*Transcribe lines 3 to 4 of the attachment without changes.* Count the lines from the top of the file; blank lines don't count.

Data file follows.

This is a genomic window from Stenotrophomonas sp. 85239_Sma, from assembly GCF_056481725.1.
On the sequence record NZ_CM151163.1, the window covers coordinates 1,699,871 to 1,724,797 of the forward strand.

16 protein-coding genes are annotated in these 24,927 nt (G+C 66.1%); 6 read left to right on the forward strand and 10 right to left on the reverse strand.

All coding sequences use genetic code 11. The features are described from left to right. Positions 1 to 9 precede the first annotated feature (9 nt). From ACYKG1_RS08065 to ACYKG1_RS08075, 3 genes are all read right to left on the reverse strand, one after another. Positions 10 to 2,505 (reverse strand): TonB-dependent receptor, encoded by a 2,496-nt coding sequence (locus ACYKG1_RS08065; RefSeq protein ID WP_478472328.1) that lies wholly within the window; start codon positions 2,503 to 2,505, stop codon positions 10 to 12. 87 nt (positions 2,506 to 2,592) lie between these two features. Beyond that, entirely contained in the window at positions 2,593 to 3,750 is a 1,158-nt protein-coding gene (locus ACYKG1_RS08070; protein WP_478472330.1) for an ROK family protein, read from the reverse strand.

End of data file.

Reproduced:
16 protein-coding genes are annotated in these 24,927 nt (G+C 66.1%); 6 read left to right on the forward strand and 10 right to left on the reverse strand.

All coding sequences use genetic code 11. The features are described from left to right. Positions 1 to 9 precede the first annotated feature (9 nt). From ACYKG1_RS08065 to ACYKG1_RS08075, 3 genes are all read right to left on the reverse strand, one after another. Positions 10 to 2,505 (reverse strand): TonB-dependent receptor, encoded by a 2,496-nt coding sequence (locus ACYKG1_RS08065; RefSeq protein ID WP_478472328.1) that lies wholly within the window; start codon positions 2,503 to 2,505, stop codon positions 10 to 12. 87 nt (positions 2,506 to 2,592) lie between these two features. Beyond that, entirely contained in the window at positions 2,593 to 3,750 is a 1,158-nt protein-coding gene (locus ACYKG1_RS08070; protein WP_478472330.1) for an ROK family protein, read from the reverse strand.